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SLAS Technology




A major aim in the field of synthetic biology is developing tools capable of responding to user-defined inputs by activating therapeutically relevant cellular functions. Gene transcription and regulation in response to external stimuli are some of the most powerful and versatile of these cellular functions being explored. Motivated by the success of chimeric antigen receptor (CAR) T-cell therapies, transmembrane receptor-based platforms have been embraced for their ability to sense extracellular ligands and to subsequently activate intracellular signal transduction. The integration of transmembrane receptors with transcriptional activation platforms has not yet achieved its full potential. Transient expression of plasmid DNA is often used to explore gene regulation platforms in vitro. However, applications capable of targeting therapeutically relevant endogenous or stably integrated genes are more clinically relevant. Gene regulation may allow for engineered cells to traffic into tissues of interest and secrete functional proteins into the extracellular space or to differentiate into functional cells. Transmembrane receptors that regulate transcription have the potential to revolutionize cell therapies in a myriad of applications, including cancer treatment and regenerative medicine. In this review, we will examine current engineering approaches to control transcription in mammalian cells with an emphasis on systems that can be selectively activated in response to extracellular signals. We will also speculate on the potential therapeutic applications of these technologies and examine promising approaches to expand their capabilities and tighten the control of gene regulation in cellular therapies.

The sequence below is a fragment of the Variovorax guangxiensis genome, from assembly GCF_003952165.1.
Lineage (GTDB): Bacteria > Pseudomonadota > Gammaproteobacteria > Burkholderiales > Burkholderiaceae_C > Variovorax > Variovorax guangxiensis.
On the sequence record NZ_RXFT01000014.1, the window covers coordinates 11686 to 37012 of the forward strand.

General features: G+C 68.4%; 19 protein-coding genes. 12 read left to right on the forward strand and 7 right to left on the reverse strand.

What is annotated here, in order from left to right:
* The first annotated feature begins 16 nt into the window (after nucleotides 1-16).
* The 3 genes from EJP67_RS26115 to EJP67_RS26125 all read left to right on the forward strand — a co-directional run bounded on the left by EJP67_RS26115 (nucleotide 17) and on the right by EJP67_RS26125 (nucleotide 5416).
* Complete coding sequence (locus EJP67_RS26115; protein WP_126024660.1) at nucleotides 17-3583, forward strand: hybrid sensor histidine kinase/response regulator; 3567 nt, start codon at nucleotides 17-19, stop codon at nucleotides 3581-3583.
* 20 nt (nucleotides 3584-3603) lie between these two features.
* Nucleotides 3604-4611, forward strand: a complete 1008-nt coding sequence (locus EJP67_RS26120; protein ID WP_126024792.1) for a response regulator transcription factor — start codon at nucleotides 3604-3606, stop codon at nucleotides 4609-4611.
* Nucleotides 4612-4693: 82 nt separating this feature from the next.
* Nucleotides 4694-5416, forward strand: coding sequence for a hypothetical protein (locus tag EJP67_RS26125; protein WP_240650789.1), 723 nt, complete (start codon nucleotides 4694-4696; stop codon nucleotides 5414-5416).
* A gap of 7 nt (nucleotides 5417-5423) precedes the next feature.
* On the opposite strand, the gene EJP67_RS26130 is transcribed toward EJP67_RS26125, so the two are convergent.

© 2024 The Author(s). Published by Elsevier Inc. on behalf of Society for Laboratory Automation and Screening

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Creative Commons Attribution 4.0 International License
This work is licensed under a Creative Commons Attribution 4.0 International License.